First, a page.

• Wear protective goggles or shields during operations where aerosols/secret splashes are expected to occur.5

Surgical gown

  • The operating team should wear sterile gowns during the operation.1–5 Certified products should be used.5
  • Use liquid-repellent gowns ("low performance") for operations with low liquid incidence and liquid-tight gowns ("high performance") for operations with expected high liquid incidence and known patient infection with high personnel risk (e.g. HIV, HCV).5
  • If gowns need to be changed during surgery: away from the surgical field.5
  • Denise Leistenschneider, Senior Clinical Consultant
    "Consider design of your surgical gown especially when it comes to inner protection field (front and sleeves)."

    Surgical Gloves

    • Put on sterile gloves after donning a sterile gown.1
    • Wear two pairs of gloves during operations that have shown to be associated with increased glove lesions.5
    • Change gloves after manual handling of sharp-edged implants or explant components or removal of cement fragments, as well as immediately before implantation of a joint endoprosthesis.
    • If gowns need to be changed during surgery: away from the surgical field.5

    Safety concerns: take care of your patient and yourself

    Surgical Glove perforation

    • The rate of perforations in surgical gloves increases with increasing wearing time.6
    • They occur
      • most frequently (58%) on the non-dominant hand - on the thumb and index finger.7
      • due to: Bone splinters, sharp surgical instruments, needle sticks, use of steel wire (chest).

    Perforations after wearing time6

    Not all sterile gloves are the same

    For reasons of occupational safety surgical gloves should be5

    • skin-friendly
    • non-powdered
    • low in allergens

    The requirement for sterile protective clothing depends on various factors

    Fulfilment of EN Standard is just one criteria – important, but there is more:

    the duration of the operation

    the amount of fluid involved

    the mechanical stress

    Do you still use powdered surgical gloves?

    5 Convincing arguments for switching to powder-free medical gloves

    1. Powdered latex gloves can cause type I latex allergy.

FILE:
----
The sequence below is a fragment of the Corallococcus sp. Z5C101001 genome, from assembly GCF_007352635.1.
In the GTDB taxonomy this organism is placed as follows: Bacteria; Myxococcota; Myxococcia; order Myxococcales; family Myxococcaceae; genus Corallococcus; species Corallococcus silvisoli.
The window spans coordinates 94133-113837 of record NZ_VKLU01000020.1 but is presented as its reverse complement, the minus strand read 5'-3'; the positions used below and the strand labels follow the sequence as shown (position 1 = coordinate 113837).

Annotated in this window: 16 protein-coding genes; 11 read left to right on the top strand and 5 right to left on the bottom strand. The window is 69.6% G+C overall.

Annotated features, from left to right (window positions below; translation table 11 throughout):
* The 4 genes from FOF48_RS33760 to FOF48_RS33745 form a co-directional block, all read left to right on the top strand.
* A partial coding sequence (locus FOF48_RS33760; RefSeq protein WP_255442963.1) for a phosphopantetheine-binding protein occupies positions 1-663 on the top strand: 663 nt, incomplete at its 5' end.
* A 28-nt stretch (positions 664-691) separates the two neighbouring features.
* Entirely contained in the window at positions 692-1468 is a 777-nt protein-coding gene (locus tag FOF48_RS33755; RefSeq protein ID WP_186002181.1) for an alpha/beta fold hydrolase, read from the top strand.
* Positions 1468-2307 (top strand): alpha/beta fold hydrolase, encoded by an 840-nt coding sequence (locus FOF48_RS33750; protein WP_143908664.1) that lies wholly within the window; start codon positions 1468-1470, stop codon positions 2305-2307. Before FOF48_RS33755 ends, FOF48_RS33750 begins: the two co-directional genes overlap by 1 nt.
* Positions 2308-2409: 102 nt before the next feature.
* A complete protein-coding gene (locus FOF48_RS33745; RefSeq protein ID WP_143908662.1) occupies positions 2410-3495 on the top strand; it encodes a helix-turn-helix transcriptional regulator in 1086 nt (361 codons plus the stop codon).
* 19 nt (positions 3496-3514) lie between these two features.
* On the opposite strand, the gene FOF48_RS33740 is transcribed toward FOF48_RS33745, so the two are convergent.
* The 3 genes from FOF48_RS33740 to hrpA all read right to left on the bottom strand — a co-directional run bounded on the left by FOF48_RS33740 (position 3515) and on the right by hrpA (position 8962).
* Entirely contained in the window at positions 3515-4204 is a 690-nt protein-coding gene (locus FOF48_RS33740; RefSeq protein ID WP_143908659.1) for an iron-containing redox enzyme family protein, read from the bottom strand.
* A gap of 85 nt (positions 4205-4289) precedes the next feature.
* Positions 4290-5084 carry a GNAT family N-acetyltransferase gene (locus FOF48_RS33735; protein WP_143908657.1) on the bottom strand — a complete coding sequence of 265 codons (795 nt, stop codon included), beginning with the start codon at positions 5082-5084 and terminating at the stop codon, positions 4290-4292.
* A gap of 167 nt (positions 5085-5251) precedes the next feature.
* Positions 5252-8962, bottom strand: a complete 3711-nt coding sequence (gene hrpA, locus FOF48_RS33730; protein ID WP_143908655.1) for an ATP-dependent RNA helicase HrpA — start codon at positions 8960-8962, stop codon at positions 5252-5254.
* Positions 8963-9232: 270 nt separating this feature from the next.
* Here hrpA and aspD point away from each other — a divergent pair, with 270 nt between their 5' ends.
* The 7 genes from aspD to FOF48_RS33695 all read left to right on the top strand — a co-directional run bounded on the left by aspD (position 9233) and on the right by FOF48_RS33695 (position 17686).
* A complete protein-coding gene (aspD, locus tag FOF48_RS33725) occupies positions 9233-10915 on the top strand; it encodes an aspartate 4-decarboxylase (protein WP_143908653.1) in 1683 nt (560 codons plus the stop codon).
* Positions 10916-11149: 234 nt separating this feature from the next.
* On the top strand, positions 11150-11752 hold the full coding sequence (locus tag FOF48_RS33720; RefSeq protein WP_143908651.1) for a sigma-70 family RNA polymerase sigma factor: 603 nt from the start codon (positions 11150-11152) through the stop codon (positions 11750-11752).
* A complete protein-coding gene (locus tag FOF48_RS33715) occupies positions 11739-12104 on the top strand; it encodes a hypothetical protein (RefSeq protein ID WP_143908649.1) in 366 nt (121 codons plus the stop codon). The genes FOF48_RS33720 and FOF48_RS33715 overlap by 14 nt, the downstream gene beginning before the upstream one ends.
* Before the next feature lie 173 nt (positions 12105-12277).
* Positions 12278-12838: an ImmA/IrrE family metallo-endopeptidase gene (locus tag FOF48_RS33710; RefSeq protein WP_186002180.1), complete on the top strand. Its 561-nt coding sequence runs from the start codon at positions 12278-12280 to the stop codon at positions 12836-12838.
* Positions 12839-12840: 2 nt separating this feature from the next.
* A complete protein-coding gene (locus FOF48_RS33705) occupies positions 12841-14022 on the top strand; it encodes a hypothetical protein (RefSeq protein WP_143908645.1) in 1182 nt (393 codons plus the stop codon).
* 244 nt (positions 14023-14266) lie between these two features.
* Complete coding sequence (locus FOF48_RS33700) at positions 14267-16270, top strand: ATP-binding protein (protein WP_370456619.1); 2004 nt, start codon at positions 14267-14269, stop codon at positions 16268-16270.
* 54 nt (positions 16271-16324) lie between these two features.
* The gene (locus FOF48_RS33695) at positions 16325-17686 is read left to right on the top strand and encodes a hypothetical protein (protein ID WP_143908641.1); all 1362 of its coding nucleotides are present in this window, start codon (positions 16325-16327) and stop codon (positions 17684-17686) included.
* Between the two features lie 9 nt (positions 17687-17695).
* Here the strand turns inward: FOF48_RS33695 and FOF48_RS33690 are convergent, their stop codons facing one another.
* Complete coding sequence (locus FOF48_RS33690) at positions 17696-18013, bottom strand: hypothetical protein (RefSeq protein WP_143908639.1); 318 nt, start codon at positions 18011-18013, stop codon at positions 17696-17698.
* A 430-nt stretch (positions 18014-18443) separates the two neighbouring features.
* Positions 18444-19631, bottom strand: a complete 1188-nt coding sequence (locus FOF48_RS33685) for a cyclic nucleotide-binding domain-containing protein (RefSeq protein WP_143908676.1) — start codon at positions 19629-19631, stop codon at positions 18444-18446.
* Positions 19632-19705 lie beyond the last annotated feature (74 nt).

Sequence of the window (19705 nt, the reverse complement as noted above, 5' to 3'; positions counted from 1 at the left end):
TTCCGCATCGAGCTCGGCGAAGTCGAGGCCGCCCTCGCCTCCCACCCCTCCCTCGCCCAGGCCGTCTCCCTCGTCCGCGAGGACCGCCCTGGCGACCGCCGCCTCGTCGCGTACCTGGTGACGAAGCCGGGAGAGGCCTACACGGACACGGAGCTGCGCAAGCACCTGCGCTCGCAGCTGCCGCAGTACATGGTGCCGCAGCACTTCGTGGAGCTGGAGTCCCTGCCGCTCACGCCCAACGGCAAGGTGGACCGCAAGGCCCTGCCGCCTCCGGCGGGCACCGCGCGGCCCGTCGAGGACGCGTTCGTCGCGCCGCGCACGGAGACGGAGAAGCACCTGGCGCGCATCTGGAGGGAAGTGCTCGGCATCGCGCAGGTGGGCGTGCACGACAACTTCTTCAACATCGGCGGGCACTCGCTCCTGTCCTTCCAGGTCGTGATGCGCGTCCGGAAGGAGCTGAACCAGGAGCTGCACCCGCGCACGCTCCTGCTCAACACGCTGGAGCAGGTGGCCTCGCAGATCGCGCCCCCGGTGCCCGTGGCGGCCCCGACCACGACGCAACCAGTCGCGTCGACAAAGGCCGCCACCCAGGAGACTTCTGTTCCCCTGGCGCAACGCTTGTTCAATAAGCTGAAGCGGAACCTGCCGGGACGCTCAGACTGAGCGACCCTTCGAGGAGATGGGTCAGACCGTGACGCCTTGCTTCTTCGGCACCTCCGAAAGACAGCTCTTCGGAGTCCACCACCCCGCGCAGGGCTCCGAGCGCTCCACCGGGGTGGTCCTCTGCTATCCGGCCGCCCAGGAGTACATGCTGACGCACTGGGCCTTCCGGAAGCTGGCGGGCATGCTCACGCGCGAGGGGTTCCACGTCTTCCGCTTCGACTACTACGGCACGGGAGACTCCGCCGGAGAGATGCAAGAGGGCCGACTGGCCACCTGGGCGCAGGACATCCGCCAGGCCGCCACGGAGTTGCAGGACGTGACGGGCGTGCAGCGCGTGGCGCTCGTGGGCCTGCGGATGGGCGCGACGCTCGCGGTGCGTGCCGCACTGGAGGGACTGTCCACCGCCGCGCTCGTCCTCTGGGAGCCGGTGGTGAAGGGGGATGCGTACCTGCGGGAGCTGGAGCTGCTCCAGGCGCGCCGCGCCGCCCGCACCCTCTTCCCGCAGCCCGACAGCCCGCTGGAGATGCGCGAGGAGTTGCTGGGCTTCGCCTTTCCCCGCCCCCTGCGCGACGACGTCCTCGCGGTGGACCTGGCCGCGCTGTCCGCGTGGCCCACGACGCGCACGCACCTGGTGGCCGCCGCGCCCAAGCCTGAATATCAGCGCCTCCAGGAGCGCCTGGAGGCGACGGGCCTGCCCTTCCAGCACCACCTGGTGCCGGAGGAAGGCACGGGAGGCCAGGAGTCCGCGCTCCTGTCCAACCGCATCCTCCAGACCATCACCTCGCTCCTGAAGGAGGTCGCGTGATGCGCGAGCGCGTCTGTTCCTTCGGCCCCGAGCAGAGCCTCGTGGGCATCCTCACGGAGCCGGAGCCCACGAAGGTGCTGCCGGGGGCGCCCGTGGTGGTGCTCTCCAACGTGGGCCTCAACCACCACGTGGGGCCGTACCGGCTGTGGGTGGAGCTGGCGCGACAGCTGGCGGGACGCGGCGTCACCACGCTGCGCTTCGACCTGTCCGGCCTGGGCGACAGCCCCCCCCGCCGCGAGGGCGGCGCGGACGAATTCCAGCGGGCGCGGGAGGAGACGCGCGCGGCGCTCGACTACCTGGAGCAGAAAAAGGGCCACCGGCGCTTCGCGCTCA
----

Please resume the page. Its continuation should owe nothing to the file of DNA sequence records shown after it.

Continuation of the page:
2. Frequent hand washing to remove powder residues can cause skin complications and reduces the efficacy of alcohol-based disinfectants.
    3. Powder is not essential for an easy donning.
    4. Powder can cause postoperative complications, delayed wound healing and additional surgeries for patients.
    5. Removal of glove powder from hands of wearer needs time and causes costs.

    Double gloving: a HARTMANN’s hint

    If a puncture in theovergloveoccurs, in contact with fluids (like blood in the operating room), a green dark colour alerts us that theovergloveis damaged and wehave toremove and replace it.

    Double gloving before puncture

    Double gloving after puncture

    Please click to see full list References:
    1.CDC (1999) Guideline for Prevention of Surgical Site Infection. Infect Control Hosp Epidemiol. 20(4): 247–278.
    2.WHO (2016) Global guidelines for the prevention of surgical site infection. World Health Organization 2016.
    3.WHO (2009) WHO Guidelines for Safe Surgery 2009.
    4.NICE (2019) Surgical site infections: prevention and treatment. NICE guidelines. Published 11 April 2019. www.nice.org.uk/guidance/ng125.
    5.KRINKO (2018) PräventionpostoperativerWundinfektionen. Empfehlungen der Kommission für Krankenhaushygiene und Infektionsprävention (KRINKO) beim Robert Koch-Institut. Bundesgesundheitsbl 61: 448–473.
    6.Partecke LI, et al. (2009) Incidence of microperforation for surgical gloves depends on duration of wear. Infect Control Hosp Epidemiol 30(5): 409–414.
    7.Kralj N, et al. (1999) ChirurgischeHandschuhewie gut schützensievorInfektionen? Gesundheitswesen 61(8-9): 398–403.

    In focus

    Hand disinfection or gloves?

    What are the standard proceduresfor the two measures and in whichsituations can they contribute toinfection prevention together?

    Learn more...

    Elements of standard precautions

    Hand hygiene is the key measure of Elements of standard precautions. In addition to alcohol-based hand disinfection, the main infection protection measure, it comprises skin care, skin protection and skin cleansing.

    Learn more…

    Double gloving

    Is there evidence to formulate a clear recommendation for double gloving?

    Answers to this and other questions you can find here…